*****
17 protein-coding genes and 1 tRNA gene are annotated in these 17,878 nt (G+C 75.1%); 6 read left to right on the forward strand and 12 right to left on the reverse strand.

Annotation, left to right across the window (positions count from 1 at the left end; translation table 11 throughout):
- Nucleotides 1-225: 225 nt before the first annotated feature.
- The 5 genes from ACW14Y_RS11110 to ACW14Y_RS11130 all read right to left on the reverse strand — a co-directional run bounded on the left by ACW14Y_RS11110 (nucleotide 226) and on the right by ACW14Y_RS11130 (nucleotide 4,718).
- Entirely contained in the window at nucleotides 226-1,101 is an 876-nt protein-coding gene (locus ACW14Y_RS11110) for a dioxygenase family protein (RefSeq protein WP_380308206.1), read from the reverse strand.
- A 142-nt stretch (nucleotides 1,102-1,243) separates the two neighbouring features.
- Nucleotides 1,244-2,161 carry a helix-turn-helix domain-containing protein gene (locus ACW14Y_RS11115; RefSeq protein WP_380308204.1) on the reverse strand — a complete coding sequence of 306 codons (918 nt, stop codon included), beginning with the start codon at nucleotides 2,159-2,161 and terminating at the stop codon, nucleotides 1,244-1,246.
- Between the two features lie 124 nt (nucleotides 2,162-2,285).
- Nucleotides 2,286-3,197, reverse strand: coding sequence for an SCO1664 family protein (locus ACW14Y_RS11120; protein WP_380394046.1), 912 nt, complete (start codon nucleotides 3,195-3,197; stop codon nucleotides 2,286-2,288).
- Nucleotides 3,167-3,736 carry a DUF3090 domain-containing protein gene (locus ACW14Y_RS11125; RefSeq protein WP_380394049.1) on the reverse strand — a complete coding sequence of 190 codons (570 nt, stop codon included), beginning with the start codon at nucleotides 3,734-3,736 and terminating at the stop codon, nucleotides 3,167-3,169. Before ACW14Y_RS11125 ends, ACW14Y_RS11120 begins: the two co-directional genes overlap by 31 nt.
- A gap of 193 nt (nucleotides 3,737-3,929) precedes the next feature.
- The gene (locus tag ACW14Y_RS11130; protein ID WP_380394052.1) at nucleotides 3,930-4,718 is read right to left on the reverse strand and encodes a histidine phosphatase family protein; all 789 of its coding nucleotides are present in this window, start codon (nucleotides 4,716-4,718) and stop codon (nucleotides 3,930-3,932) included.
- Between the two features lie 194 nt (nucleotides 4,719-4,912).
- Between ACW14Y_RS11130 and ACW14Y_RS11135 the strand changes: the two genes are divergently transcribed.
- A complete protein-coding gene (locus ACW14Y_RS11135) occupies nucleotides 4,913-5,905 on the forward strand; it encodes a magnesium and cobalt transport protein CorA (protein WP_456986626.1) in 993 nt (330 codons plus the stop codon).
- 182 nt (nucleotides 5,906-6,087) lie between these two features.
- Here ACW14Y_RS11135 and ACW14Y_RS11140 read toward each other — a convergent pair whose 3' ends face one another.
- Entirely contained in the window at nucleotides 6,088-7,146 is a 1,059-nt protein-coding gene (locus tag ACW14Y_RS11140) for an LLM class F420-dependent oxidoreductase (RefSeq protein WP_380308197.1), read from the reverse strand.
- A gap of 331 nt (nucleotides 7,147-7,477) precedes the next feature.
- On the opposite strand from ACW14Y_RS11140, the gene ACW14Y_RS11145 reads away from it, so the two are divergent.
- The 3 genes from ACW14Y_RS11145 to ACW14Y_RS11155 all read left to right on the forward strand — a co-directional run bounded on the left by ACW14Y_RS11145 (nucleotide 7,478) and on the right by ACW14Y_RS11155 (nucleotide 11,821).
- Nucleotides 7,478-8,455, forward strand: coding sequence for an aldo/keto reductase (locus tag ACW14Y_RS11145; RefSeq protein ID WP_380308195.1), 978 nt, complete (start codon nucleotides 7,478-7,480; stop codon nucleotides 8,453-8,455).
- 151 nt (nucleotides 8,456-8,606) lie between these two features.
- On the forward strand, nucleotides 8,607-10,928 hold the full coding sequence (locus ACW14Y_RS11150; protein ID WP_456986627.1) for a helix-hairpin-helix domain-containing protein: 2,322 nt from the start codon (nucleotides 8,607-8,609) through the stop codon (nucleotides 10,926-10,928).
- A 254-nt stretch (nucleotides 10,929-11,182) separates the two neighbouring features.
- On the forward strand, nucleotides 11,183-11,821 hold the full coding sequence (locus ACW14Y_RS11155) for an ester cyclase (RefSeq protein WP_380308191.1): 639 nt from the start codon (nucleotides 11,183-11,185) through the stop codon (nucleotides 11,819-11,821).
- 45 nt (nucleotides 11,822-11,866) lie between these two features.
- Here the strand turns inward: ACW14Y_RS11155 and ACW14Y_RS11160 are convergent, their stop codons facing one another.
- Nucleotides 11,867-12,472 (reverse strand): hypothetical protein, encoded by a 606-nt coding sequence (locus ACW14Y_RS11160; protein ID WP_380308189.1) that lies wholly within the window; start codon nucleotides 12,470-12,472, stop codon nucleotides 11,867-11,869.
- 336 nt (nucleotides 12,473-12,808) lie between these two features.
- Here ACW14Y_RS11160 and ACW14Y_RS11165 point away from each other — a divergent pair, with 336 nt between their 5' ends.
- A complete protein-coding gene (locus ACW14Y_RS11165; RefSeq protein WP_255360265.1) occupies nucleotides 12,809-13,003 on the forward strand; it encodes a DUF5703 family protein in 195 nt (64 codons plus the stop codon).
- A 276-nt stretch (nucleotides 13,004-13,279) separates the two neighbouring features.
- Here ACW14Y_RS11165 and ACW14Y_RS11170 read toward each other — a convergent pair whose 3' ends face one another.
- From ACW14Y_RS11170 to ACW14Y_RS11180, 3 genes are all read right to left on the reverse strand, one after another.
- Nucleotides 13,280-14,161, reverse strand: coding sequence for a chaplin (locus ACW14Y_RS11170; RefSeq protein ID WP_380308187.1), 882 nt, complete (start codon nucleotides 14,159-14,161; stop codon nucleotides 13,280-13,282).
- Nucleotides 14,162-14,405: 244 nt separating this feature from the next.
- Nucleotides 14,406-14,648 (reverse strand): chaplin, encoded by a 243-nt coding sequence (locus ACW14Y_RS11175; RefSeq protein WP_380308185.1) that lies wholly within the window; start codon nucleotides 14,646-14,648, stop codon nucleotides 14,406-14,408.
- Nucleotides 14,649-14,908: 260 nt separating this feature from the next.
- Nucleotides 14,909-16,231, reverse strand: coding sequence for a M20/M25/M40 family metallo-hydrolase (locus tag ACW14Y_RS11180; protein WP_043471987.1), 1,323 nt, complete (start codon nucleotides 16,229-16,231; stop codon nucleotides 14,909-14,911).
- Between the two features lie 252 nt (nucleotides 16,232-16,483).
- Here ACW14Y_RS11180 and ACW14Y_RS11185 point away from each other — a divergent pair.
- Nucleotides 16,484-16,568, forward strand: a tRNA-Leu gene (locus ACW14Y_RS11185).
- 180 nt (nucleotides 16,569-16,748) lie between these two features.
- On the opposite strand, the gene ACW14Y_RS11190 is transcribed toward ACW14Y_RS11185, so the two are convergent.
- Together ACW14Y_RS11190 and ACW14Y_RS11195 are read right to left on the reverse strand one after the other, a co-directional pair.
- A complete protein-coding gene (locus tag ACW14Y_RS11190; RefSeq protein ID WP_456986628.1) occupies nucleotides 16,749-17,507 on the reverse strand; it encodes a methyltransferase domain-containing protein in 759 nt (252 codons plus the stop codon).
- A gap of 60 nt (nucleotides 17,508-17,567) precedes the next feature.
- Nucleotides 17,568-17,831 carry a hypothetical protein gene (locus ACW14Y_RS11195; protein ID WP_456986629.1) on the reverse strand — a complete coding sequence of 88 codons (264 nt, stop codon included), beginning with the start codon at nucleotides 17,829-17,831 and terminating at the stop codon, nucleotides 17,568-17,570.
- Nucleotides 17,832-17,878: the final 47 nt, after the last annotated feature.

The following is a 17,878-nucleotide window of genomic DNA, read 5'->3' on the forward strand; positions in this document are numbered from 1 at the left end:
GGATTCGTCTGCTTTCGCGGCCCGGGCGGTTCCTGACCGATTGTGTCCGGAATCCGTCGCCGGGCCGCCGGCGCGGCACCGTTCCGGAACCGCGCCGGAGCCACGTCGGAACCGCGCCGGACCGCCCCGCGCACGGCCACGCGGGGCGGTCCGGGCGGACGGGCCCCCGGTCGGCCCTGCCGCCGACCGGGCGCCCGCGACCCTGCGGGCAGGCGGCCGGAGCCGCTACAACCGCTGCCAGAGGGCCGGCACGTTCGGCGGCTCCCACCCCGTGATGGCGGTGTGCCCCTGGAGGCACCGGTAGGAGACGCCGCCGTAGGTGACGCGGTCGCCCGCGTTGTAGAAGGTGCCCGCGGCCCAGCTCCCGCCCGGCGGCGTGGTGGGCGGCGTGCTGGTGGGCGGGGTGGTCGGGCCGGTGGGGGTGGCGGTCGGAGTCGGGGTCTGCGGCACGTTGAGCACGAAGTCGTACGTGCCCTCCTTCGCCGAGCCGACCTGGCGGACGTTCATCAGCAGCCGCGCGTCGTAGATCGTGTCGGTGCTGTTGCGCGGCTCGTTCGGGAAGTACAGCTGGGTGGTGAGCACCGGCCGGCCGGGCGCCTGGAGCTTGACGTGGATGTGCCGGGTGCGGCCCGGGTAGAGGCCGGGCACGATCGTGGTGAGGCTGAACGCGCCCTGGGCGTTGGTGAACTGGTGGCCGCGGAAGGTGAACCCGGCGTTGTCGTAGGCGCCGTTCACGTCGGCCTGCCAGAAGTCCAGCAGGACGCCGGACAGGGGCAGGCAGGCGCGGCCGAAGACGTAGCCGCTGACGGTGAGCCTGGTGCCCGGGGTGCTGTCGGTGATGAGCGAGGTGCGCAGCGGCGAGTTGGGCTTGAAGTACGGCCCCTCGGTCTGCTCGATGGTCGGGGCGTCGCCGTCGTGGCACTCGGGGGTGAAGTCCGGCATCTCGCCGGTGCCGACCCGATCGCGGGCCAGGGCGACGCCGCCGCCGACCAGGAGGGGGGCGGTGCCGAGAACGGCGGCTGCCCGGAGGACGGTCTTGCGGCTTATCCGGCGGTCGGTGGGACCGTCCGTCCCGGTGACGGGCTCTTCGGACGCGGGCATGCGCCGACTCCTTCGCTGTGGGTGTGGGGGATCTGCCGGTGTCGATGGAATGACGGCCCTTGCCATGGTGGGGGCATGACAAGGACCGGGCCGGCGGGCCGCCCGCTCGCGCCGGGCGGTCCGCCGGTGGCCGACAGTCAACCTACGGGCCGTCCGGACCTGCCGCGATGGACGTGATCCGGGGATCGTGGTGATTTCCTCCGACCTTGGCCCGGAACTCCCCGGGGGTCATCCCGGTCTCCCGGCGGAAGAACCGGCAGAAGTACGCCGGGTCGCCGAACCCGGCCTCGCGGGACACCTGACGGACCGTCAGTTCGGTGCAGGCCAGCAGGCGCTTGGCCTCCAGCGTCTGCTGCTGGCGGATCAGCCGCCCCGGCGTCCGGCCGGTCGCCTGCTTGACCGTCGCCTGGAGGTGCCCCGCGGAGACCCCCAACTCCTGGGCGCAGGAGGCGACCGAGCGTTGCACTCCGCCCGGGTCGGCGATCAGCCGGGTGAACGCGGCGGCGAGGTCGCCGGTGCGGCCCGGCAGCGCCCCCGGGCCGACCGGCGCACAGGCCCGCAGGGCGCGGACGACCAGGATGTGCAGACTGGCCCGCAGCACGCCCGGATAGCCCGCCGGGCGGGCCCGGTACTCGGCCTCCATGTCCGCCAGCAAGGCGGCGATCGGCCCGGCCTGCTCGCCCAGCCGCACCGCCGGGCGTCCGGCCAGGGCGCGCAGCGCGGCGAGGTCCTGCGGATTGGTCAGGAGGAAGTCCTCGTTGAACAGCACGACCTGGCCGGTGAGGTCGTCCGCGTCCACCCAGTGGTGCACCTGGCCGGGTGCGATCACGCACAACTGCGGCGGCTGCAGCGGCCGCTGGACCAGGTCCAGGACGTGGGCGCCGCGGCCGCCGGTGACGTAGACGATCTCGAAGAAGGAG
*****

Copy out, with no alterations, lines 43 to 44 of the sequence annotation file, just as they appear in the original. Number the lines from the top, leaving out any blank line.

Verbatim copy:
- Nucleotides 16,484-16,568, forward strand: a tRNA-Leu gene (locus ACW14Y_RS11185).
- 180 nt (nucleotides 16,569-16,748) lie between these two features.